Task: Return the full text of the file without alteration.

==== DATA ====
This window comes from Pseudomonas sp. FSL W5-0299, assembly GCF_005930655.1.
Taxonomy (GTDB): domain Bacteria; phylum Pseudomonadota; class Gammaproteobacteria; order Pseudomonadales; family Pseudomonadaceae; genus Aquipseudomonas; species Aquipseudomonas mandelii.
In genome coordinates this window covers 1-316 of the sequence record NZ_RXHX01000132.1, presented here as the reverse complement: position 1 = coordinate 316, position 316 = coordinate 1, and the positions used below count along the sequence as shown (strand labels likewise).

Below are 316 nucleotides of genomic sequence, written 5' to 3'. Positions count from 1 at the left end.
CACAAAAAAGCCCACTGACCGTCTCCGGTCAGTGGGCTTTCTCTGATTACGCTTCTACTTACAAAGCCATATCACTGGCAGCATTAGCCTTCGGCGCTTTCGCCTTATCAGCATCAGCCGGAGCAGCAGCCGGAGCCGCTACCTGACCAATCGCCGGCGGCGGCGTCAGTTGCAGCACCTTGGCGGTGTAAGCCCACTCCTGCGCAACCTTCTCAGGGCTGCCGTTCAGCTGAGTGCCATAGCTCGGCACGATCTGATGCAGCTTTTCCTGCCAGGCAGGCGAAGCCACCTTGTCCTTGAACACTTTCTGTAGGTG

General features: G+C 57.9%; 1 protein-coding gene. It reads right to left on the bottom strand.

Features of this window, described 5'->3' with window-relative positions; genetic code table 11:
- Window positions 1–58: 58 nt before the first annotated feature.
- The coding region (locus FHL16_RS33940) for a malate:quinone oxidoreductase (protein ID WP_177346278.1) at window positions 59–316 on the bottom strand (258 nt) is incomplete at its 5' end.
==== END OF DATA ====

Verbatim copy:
This window comes from Pseudomonas sp. FSL W5-0299, assembly GCF_005930655.1.
Taxonomy (GTDB): domain Bacteria; phylum Pseudomonadota; class Gammaproteobacteria; order Pseudomonadales; family Pseudomonadaceae; genus Aquipseudomonas; species Aquipseudomonas mandelii.
In genome coordinates this window covers 1-316 of the sequence record NZ_RXHX01000132.1, presented here as the reverse complement: position 1 = coordinate 316, position 316 = coordinate 1, and the positions used below count along the sequence as shown (strand labels likewise).

Below are 316 nucleotides of genomic sequence, written 5' to 3'. Positions count from 1 at the left end.
CACAAAAAAGCCCACTGACCGTCTCCGGTCAGTGGGCTTTCTCTGATTACGCTTCTACTTACAAAGCCATATCACTGGCAGCATTAGCCTTCGGCGCTTTCGCCTTATCAGCATCAGCCGGAGCAGCAGCCGGAGCCGCTACCTGACCAATCGCCGGCGGCGGCGTCAGTTGCAGCACCTTGGCGGTGTAAGCCCACTCCTGCGCAACCTTCTCAGGGCTGCCGTTCAGCTGAGTGCCATAGCTCGGCACGATCTGATGCAGCTTTTCCTGCCAGGCAGGCGAAGCCACCTTGTCCTTGAACACTTTCTGTAGGTG

General features: G+C 57.9%; 1 protein-coding gene. It reads right to left on the bottom strand.

Features of this window, described 5'->3' with window-relative positions; genetic code table 11:
- Window positions 1–58: 58 nt before the first annotated feature.
- The coding region (locus FHL16_RS33940) for a malate:quinone oxidoreductase (protein ID WP_177346278.1) at window positions 59–316 on the bottom strand (258 nt) is incomplete at its 5' end.